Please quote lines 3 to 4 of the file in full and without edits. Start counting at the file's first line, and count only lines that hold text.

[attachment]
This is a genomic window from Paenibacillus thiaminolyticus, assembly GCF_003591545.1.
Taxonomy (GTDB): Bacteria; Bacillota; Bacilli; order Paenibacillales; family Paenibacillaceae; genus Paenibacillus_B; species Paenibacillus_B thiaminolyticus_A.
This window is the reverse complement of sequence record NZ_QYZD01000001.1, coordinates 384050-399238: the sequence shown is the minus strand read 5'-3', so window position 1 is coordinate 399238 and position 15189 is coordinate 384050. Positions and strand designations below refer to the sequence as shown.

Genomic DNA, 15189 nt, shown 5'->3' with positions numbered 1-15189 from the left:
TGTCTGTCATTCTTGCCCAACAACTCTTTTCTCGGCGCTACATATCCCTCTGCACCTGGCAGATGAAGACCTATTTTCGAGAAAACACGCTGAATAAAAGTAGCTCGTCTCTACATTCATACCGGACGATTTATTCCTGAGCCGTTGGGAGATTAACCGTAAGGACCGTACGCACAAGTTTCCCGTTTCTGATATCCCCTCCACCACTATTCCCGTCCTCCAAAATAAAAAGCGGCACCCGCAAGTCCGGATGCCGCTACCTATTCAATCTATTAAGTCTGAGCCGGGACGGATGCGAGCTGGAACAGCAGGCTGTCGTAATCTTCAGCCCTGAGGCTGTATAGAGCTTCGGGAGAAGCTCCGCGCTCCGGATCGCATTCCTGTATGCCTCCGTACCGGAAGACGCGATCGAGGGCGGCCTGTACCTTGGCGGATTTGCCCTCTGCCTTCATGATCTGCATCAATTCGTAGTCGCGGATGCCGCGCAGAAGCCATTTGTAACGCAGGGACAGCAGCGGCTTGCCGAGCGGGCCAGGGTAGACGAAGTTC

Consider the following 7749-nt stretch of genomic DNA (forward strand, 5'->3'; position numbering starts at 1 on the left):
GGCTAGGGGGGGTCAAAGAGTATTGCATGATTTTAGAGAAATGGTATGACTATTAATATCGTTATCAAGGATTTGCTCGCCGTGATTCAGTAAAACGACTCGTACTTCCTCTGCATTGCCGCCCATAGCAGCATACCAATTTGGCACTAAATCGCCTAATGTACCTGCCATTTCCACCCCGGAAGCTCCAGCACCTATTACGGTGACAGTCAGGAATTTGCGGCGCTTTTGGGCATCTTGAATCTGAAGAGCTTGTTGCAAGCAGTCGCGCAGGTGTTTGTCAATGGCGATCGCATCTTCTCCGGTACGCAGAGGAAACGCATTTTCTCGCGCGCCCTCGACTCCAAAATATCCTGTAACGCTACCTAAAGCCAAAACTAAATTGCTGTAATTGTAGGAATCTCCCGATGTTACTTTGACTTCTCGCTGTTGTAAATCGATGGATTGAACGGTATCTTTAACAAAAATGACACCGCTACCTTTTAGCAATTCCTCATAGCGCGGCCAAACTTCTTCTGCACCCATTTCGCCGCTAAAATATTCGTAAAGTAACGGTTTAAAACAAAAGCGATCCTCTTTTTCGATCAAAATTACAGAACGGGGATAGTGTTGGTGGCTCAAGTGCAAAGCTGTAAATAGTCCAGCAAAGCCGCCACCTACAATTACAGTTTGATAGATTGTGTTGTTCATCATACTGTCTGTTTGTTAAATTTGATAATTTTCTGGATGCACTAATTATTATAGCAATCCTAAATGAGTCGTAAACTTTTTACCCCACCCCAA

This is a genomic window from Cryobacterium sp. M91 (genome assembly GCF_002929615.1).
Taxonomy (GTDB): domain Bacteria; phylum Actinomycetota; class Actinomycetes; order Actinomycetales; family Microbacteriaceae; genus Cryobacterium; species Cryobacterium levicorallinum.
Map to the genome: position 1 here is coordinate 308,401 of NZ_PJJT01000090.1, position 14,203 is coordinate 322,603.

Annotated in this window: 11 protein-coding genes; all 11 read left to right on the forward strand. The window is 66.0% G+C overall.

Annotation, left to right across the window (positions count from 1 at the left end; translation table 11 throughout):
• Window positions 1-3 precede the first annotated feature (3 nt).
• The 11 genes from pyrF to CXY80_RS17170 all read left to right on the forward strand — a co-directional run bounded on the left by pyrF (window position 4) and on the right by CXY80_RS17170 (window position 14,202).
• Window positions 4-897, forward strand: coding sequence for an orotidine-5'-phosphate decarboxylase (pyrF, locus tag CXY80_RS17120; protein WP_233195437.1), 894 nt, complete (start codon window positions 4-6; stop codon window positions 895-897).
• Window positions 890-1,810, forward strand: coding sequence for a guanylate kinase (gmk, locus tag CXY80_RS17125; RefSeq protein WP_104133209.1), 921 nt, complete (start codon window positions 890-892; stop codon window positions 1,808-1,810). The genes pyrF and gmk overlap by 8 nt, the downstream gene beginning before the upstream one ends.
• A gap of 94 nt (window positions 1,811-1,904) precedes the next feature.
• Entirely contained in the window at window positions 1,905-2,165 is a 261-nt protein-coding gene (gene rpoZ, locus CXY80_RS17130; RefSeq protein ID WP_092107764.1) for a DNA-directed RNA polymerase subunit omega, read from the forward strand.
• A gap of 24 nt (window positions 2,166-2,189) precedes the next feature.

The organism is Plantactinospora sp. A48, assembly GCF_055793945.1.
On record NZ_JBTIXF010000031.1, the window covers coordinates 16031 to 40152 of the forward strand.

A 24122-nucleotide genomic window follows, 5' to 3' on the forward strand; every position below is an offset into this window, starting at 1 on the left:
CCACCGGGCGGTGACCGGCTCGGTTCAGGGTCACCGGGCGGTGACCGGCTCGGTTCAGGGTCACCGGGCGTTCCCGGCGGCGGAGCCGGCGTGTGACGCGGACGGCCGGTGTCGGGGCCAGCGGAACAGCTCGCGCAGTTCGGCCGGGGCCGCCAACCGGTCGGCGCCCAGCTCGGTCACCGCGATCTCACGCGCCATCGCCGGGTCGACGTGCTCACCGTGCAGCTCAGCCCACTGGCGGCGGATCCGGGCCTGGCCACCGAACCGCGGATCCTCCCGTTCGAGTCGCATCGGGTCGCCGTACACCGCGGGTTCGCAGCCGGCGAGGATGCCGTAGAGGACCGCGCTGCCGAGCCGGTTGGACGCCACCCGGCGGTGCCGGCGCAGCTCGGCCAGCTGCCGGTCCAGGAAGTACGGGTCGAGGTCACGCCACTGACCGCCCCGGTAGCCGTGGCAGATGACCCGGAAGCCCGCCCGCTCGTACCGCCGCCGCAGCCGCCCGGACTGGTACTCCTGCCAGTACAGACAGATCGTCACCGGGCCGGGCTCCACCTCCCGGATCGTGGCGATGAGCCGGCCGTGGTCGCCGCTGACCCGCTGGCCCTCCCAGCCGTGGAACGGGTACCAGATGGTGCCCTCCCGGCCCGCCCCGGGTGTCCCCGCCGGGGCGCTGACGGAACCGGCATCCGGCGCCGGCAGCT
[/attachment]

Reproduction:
This window is the reverse complement of sequence record NZ_QYZD01000001.1, coordinates 384050-399238: the sequence shown is the minus strand read 5'-3', so window position 1 is coordinate 399238 and position 15189 is coordinate 384050. Positions and strand designations below refer to the sequence as shown.

Genomic DNA, 15189 nt, shown 5'->3' with positions numbered 1-15189 from the left: